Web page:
States Create A Patchwork Of Regulations For Employers To Follow
DAVID GREENE, HOST:
In the city council here in Washington D.C. last month passed one of the most generous paid-leave laws in the country, up to eight weeks of paid parental leave for full and part-time private-sector workers in the city. Now, several dozen cities, counties and states actually passed their own minimum-wage, paid or sick-leave bills last year. And this is a trend that is expected to continue, as NPR's Yuki Noguchi reports.
YUKI NOGUCHI, BYLINE: Marcia Goodman's job as a Chicago employment attorney is a busy one.
MARCIA GOODMAN: The last few years have been a period of kind of unprecedented, intense government activism on employment issues both at the state and the federal level.
NOGUCHI: Demographics are shaping some of the changes. Baby boomers caring for aging parents and millennials having children are demanding paid leave. There are other drivers. The gig economy is redefining traditional relationships between employers and employees. There is broader public support for minimum-wage increases. And lower-wage workers in some places like San Francisco and Seattle have won battles requiring employers to post predictable work schedules.
GOODMAN: The types of laws that states and cities have been passing that I see just accelerating - maybe even more so under a Trump presidency.
NOGUCHI: Many labor experts believe Republican control of the White House and both houses of Congress means some recent federal policies liberalizing rules on unionization and pay equality might be rolled back. That means workers' advocates are pinning more hopes on state and local policy-making. Nancy Vary, a director for Conduent, a human resources consultancy, says keeping up with the changes makes it hard for employers to plan for their business.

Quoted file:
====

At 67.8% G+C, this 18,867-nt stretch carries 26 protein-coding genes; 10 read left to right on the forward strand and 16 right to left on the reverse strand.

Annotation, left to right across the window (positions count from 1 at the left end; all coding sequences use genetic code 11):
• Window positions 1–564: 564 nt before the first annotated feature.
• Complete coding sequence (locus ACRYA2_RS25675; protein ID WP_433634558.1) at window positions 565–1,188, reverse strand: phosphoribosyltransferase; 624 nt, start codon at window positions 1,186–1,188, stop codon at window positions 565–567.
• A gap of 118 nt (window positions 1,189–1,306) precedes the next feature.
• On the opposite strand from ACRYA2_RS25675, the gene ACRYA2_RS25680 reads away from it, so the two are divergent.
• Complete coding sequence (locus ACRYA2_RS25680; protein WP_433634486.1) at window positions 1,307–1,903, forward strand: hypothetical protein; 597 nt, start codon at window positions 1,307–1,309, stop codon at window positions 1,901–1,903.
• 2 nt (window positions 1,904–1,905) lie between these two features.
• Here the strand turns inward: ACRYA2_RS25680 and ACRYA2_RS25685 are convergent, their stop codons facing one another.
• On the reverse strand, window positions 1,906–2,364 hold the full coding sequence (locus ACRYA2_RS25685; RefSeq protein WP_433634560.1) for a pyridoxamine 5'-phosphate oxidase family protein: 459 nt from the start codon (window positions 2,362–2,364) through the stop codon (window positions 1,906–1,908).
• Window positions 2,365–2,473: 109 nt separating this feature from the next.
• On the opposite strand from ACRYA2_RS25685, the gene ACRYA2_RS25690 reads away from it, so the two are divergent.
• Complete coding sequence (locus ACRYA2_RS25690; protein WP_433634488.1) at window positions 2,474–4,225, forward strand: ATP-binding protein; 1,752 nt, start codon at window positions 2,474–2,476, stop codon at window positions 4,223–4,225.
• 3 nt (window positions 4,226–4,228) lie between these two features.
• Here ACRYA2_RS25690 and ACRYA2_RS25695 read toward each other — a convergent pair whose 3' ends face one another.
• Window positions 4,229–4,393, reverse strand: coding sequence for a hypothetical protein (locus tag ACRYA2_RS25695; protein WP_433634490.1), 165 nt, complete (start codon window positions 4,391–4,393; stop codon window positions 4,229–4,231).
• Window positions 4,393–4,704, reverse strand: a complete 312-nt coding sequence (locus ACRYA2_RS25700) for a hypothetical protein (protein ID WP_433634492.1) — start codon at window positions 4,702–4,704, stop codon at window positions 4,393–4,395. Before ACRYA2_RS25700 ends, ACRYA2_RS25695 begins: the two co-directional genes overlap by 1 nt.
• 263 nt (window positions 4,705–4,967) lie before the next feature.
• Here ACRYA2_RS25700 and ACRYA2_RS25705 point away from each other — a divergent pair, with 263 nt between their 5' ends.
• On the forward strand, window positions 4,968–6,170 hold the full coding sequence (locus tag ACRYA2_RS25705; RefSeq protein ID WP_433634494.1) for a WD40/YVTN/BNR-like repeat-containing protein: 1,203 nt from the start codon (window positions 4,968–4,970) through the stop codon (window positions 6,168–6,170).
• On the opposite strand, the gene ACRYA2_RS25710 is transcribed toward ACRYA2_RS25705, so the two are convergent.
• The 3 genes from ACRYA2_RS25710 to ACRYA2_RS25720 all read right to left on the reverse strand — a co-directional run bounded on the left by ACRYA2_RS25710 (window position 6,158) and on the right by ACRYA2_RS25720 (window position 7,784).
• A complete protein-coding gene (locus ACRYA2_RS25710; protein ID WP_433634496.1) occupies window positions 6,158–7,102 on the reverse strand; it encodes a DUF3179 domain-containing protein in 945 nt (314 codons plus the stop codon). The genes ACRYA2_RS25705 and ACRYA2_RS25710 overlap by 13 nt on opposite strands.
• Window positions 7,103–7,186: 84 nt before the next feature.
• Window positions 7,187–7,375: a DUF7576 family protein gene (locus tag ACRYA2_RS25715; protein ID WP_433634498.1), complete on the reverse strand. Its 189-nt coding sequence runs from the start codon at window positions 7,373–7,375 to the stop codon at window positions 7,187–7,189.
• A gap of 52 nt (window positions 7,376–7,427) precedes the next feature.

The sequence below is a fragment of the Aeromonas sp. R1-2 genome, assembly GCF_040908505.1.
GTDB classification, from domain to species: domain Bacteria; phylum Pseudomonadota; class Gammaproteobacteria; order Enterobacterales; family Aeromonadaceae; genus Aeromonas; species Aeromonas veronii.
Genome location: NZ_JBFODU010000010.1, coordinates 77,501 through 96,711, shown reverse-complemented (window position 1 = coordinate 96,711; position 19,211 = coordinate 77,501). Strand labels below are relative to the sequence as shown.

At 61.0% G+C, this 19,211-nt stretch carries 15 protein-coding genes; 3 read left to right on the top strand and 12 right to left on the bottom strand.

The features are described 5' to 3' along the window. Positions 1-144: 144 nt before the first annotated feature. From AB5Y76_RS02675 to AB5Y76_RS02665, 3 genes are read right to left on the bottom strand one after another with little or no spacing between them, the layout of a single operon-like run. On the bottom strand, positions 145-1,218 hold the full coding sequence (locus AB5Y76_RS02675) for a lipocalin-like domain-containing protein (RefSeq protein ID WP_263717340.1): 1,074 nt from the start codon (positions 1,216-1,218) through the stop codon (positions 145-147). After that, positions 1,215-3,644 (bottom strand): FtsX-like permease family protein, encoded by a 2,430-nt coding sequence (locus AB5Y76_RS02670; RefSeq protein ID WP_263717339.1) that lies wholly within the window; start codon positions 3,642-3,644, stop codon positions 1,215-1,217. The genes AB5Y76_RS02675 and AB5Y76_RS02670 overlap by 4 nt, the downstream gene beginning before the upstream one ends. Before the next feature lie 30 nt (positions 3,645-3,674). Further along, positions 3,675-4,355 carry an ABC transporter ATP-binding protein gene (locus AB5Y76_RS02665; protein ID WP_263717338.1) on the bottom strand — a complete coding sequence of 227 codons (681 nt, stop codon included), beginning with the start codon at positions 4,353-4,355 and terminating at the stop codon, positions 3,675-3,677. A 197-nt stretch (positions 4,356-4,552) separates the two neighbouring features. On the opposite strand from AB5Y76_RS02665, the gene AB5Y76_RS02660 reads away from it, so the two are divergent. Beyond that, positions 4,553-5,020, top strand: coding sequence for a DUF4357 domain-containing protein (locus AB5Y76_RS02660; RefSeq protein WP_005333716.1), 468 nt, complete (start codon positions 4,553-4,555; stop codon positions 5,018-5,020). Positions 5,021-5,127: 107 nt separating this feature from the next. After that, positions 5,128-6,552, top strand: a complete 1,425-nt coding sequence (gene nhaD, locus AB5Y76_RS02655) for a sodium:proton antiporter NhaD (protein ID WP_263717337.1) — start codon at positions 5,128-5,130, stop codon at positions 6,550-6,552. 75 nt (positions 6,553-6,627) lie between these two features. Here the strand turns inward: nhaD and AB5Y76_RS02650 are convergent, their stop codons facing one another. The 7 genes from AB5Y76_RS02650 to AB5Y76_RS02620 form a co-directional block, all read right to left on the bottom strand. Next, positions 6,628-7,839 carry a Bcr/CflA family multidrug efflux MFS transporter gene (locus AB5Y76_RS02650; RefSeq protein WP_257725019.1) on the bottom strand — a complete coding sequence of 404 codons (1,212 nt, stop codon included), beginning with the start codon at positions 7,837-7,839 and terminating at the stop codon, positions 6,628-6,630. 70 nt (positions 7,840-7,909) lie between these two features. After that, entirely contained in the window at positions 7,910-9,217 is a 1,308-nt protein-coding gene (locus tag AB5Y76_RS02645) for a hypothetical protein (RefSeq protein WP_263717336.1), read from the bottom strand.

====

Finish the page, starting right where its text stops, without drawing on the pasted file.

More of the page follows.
NANCY VARY: We're at the point where it appears that every few months, another law is popping up somewhere that may change your calculus.
NOGUCHI: Proliferation of new local laws means there are growing differences between for example the federal minimum wage of seven dollars and 25 cents and the base wage in cities like Chicago, New York and Los Angeles.
VARY: The disparity is growing. There's no question.
NOGUCHI: And it complicates matters for people like Eric Oppenheim, CEO of Republic Foods, which operates 17 Burger King franchises in Maryland and Washington D.C.
ERIC OPPENHEIM: We have three different wage requirements we're dealing with for entry-level job positions within the same market.
NOGUCHI: That means employees get less flexibility to move between stores. And it means trimming bonuses, reducing vacation and less hiring to make up for the higher cost of labor.
OPPENHEIM: Yeah. We're moving some people up. But in order to compensate for that, we'll be cutting entry-level or newer positions because we just can't afford to continue to add people at those higher rates.
NOGUCHI: Lizzy Simmons is senior government relations director for the National Retail Federation.
LIZZY SIMMONS: If you have an employee who works across multiple stores, and those stores are in different jurisdictions with different labor laws, I mean, that certainly gets complex and confusing both for the employer trying to keep records and for the employee.
NOGUCHI: But Ellen Bravo, director of the advocacy consortium Family Values @ Work, says she hopes employers will choose to raise their baseline wages and offer more paid leave for all employees.
ELLEN BRAVO: If I were a national employer, I'd say, what's the best policy? And let me just apply it to everybody now 'cause employers can always be more generous than the law.
NOGUCHI: Both workers' advocates and business groups say their lobbying efforts will focus more on state capitals and at local governments and not as much in Washington. Yuki Noguchi, NPR News, Washington.
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